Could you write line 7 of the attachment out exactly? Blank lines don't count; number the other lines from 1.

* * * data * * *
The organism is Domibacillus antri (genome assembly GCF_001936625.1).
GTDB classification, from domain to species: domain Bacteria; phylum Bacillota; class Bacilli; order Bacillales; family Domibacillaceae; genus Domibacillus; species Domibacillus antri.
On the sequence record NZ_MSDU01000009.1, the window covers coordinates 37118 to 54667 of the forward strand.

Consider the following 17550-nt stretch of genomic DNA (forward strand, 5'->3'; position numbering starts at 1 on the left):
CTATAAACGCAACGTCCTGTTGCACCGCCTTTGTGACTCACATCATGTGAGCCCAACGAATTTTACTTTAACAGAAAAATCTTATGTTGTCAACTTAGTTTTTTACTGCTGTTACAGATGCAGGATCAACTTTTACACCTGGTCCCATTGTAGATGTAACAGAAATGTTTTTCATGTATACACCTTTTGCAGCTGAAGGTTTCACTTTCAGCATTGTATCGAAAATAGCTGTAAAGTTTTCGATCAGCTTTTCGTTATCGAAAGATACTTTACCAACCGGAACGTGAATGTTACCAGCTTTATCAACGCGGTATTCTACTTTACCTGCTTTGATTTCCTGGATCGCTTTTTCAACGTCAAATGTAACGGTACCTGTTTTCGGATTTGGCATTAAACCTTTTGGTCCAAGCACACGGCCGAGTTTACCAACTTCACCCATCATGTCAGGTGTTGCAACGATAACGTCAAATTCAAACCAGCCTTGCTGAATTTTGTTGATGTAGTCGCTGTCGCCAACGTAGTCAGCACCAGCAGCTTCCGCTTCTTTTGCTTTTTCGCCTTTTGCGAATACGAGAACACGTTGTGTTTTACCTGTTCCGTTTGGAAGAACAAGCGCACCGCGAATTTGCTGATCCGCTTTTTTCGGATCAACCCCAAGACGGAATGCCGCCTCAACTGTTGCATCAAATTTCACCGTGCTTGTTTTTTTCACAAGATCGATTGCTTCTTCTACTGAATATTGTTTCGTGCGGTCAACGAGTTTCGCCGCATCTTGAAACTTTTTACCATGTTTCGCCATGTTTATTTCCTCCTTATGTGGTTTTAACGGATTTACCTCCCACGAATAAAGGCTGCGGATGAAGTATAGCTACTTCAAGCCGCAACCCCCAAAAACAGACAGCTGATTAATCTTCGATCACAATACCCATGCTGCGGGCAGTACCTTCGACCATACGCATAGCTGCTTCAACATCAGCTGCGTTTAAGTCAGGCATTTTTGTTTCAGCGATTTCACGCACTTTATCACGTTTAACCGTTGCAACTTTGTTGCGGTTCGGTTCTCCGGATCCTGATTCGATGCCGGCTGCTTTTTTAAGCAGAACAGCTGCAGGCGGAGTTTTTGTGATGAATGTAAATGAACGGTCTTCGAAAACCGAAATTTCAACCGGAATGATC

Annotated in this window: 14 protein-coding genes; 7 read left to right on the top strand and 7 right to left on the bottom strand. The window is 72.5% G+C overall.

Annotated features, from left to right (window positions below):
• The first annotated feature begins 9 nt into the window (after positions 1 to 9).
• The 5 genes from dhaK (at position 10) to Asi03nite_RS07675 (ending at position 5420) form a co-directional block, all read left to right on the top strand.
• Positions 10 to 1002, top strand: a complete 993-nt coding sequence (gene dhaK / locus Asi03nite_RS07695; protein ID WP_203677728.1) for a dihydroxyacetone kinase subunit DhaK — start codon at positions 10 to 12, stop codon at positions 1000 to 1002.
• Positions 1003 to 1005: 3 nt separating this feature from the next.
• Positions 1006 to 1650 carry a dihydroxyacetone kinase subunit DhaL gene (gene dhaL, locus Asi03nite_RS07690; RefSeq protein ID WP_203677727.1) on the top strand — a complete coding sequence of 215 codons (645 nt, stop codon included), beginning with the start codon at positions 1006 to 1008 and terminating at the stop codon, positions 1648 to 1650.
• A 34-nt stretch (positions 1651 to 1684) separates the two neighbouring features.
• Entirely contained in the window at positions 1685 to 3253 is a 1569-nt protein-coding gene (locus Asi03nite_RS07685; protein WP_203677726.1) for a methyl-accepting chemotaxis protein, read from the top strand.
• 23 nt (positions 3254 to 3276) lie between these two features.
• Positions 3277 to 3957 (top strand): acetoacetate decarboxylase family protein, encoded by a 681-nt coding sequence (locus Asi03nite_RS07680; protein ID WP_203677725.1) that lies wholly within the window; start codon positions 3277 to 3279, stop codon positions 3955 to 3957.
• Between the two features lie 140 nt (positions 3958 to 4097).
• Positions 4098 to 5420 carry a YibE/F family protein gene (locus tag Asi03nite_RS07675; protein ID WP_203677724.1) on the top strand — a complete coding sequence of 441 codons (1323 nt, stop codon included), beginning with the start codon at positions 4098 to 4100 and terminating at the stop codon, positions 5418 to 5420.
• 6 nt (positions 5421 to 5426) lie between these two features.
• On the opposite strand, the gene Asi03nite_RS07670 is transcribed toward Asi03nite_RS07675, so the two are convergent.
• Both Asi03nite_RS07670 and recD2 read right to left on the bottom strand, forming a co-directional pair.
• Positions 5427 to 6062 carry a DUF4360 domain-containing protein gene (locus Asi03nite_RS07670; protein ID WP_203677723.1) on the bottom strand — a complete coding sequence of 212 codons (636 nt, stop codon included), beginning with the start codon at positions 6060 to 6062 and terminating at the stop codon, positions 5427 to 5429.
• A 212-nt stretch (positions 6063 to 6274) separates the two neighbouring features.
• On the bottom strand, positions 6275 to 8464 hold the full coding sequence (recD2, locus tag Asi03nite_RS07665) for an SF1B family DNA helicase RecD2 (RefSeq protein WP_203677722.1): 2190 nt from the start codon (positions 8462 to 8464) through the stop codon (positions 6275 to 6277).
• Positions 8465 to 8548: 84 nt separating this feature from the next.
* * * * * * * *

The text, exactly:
Annotated features, from left to right (window positions below):